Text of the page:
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How to Read a Citation

When you search a database, your results are displayed as a list of citations.  A journal article citation contains the information you need to locate the article.  Depending on the database, the format may be different, but this is what you will usually find: 

The "Source" is the title of the journal, magazine, or other publication that contains the article.  If the article is not available in full text, it won't have any PDF or HTML links.  If that is the case, don't give up!  Read the information in the box on the right to find out what to do next.

What if the Article is NOT available in Full Text?

Not every published article is available in full text online.  This could be due to any one of several reasons:

  • The author did not give permission for the article to be available through a database;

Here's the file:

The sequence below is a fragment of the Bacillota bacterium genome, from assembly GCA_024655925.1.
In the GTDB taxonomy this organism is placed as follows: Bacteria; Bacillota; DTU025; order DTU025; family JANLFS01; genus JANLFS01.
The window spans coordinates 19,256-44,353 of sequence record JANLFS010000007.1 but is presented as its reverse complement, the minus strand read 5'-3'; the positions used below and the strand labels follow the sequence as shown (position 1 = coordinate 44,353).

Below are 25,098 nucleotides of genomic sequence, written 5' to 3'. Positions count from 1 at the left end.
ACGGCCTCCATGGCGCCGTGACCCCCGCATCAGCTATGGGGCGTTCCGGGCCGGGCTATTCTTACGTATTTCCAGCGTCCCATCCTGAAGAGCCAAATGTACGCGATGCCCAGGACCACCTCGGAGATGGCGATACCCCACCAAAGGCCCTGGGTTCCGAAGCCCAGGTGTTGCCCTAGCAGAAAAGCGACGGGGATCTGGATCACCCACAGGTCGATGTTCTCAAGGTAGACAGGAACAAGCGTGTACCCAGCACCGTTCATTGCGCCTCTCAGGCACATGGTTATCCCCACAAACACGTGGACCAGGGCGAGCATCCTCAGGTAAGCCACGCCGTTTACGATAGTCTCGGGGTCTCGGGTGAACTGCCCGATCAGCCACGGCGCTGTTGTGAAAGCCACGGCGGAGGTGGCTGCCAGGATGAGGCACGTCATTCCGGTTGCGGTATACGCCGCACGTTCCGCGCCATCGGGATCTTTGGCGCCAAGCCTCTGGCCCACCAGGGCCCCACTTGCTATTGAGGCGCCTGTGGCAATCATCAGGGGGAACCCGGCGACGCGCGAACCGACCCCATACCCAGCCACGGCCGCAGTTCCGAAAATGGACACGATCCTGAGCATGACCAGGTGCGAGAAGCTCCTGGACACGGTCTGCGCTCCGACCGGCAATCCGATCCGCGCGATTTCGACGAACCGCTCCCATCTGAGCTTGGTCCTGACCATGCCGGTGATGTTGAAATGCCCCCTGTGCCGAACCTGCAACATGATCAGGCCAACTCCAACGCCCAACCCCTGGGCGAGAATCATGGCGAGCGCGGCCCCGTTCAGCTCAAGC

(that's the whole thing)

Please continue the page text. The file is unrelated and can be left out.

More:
• The journal could be withholding content for a specific period of time (this is known as "embargo"), but it will eventually become available, usually 6 months to 1 year after publication;
  • The journal doesn't have a full text contract with the database you're using, but its articles are available in other databases; or
  • The journal is not available online at all.

What can you do if the article you want is not available online?

  1. Search other DBU databases.  Search for the title of the journal, rather than the article title, in order to find out if the journal is available in full text.  See "Finding a Specific Article" for more information.
  2. Search the DBU catalog to find out if we have it in print.
    • Use "Advanced Search," change "Keyword" to "Journal Source," then type the title of the journal
    • If we do have it in print, you can make a copy (10 cents/page) in the library, or if you are a Distance Student you can ask us to send you a copy (for more information, visit our Distance Learners Library Info guide)
  3. If DBU doesn't own the journal, request the article through Interlibrary Loan.